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First Presbyterian Church, Nashville

Dr. Todd B. Jones

Confirmation Sunday, May 18, 2014

 A People and a Place

1 Peter 2:2-10; John 14:1-14

              Mark Ralls is the pastor of Centenary United Methodist Church in Winston-Salem, North Carolina. He tells of visiting a nursing home to spend time with an older gentleman in his congregation. But the whole time he is visiting this man, a woman has come to sit right next to them, only she ignores them, looks out the window, and recites a little nursery rhyme over and over again. “I love you little. I love you big. I love you like a little pig.” As he visits with his member, the two of them hear this rhyme repeated over and over, perhaps a hundred times. So on his way out, Ralls approaches a nurse and out of curiosity says, “The woman who sits in the atrium who says the little rhyme over and over again – do you know anything about her?” The nurse smiled, and with a bit of drama said, “I love you little. I love you big. I love you like a little pig.” They laughed together for a moment. Then she said, “That’s Thelma. She taught first grade for more than thirty years. That little rhyme was her own special way of greeting her children each morning. As she helped them remove their coats, she would whisper those words into every little ear. It was her way to let each child know that they were special and important to her.”

             Thelma’s mind was ravaged by dementia, but here was this single memory to which she still clung. It is almost as if Thelma still carries her students, her children, in her heart. She still cherishes them.

             I thought about Thelma as I pondered our passage in 1 Peter on this Confirmation Sunday. 1 Peter is a letter written to the church in Asia Minor that was experiencing various trials and even persecution. It is written in Rome and sent to this struggling young church to sustain them in their suffering and trials. I love our passage today that is filled with Old Testament imagery! It is almost like God is bending over and whispering into our ear these marvelous words of love that speak of who we are: “But you are a chosen race, a royal priesthood, a holy nation, God’s own people, that you may declare the wonderful deeds of Him who called you out of darkness into His marvelous light. Once you were no people, but now you are God’s people; once you had not received mercy, but now you have received mercy.”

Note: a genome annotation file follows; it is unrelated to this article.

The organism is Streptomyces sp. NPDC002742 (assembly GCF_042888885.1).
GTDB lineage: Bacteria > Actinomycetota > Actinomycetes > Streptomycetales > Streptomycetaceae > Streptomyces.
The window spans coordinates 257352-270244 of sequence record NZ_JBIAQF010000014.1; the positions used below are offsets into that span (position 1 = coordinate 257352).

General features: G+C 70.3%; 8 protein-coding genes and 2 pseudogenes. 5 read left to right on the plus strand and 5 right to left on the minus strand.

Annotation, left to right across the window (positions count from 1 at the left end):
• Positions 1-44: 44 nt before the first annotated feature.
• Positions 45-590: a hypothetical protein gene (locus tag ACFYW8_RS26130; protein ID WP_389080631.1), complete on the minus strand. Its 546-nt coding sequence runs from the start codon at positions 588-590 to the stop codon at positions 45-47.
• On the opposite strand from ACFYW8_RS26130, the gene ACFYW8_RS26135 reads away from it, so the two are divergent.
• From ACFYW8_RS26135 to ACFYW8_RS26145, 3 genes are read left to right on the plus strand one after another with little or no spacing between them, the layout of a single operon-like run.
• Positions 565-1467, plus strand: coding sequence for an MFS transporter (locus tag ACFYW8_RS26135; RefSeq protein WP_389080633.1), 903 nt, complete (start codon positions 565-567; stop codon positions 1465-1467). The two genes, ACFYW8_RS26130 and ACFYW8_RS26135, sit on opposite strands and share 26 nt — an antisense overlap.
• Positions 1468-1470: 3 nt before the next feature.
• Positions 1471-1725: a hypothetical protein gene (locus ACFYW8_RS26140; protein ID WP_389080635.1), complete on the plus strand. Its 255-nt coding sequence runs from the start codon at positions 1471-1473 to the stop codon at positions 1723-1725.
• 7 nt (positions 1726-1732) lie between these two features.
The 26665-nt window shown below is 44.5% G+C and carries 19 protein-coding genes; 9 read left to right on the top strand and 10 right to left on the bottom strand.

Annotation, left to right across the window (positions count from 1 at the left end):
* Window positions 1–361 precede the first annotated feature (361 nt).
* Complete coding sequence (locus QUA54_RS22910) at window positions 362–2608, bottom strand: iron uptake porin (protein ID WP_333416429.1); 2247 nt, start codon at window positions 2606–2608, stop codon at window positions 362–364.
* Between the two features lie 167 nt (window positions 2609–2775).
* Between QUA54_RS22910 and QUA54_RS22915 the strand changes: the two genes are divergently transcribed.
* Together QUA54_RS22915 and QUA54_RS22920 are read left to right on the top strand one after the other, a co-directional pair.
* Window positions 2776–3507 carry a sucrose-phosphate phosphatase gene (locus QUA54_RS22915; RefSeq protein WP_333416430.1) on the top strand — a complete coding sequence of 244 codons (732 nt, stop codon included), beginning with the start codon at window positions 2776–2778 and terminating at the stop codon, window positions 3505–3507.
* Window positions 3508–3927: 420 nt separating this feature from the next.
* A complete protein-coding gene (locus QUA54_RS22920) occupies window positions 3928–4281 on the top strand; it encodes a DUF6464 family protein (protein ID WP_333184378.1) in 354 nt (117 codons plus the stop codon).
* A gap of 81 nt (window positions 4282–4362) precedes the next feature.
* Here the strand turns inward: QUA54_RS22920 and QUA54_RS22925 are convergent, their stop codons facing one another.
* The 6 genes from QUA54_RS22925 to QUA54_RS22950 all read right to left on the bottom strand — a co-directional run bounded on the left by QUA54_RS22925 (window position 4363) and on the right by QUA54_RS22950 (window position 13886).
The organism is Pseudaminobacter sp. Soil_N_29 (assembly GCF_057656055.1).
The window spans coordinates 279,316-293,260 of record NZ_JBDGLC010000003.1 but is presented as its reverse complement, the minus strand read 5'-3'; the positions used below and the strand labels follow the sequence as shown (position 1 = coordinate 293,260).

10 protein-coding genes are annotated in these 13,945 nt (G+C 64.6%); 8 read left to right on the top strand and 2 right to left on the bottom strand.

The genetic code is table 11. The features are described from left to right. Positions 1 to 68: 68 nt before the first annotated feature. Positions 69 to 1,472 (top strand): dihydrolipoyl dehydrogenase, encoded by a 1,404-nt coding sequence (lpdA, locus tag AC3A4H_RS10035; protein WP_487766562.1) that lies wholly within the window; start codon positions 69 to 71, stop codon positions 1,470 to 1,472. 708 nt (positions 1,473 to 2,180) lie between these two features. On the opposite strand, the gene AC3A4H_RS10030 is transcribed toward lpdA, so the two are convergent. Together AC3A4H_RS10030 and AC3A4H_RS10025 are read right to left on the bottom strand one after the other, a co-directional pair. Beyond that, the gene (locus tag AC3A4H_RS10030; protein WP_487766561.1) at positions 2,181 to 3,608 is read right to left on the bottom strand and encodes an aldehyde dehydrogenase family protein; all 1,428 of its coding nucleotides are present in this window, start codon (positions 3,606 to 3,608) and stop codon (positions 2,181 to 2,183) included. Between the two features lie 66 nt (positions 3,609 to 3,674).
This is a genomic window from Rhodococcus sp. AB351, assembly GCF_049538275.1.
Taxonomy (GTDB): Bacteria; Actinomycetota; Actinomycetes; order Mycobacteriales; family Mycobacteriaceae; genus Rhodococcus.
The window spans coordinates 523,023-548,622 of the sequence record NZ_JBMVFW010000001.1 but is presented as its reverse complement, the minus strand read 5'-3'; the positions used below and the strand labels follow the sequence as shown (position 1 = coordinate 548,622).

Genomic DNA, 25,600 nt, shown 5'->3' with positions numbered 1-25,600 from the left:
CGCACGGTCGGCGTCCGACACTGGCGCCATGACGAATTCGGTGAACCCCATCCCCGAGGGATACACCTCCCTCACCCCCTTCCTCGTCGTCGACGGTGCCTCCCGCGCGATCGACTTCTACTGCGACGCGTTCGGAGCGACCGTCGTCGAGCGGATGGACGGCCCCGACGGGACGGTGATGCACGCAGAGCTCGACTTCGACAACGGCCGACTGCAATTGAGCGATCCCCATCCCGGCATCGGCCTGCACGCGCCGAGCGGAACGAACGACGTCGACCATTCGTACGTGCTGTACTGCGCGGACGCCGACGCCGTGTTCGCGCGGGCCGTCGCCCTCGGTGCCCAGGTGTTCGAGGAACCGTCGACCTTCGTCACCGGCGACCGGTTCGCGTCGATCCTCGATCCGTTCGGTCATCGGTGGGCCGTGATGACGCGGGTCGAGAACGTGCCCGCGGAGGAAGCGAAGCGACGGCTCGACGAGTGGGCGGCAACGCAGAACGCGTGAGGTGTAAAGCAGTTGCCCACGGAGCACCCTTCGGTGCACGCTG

Today as we welcome a wonderful Confirmation Class into our church family, it is a great day to remind ourselves who and whose we are as members of the Church. “Once you were not a people, but now you are God’s people; once you had not received mercy, but now you have received mercy,” and “You are a chosen race, a royal priesthood, a holy nation, God’s own people, that you may declare the wonderful deeds of Him who called you out of darkness into His marvelous light.” In other words, we are precious to God, who cherishes us as a people, as a community that gathers to give thanks to God, to welcome any and all to this fellowship of faith.

             We belong to God, who calls us to be His own. The first question of the Heidelberg Catechism asks, “What is your only comfort, in life and in death?” I love the answer! “That I belong – body and soul, in life and in death – not to myself but to my faithful Savior, Jesus Christ.” This is who and whose you are. And when you know who you are, and know where you belong, there is a great measure of confidence and strength in that knowledge.